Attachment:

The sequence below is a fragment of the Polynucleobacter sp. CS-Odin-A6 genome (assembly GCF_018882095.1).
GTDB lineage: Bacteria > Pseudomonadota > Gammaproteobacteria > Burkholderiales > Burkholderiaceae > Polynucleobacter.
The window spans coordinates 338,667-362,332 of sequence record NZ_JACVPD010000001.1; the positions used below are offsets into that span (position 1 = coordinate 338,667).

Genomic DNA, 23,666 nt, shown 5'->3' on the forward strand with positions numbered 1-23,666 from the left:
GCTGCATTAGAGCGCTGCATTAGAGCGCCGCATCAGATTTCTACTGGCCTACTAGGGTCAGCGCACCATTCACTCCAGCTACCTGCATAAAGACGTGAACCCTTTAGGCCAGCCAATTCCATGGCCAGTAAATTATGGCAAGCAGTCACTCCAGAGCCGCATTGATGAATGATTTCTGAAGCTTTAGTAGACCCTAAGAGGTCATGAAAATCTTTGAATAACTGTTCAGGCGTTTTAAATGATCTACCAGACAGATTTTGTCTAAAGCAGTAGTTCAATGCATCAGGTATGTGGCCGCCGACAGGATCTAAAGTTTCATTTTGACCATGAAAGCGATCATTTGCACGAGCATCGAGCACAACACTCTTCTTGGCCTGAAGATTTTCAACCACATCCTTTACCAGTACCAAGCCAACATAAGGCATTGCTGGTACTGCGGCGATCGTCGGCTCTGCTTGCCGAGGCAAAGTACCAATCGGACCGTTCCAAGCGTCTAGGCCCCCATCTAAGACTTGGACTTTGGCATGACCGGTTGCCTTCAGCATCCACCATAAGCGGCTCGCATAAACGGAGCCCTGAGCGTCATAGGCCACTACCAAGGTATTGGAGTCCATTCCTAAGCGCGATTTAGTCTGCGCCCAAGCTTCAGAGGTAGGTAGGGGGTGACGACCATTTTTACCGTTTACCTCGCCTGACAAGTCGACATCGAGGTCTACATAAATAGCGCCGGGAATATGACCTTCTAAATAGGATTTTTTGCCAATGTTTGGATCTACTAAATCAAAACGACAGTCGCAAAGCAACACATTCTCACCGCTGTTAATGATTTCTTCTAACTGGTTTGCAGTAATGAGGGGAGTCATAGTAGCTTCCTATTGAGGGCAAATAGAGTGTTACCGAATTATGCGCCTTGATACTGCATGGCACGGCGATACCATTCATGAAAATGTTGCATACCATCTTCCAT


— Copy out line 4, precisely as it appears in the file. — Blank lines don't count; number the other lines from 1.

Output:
Genomic DNA, 23,666 nt, shown 5'->3' on the forward strand with positions numbered 1-23,666 from the left: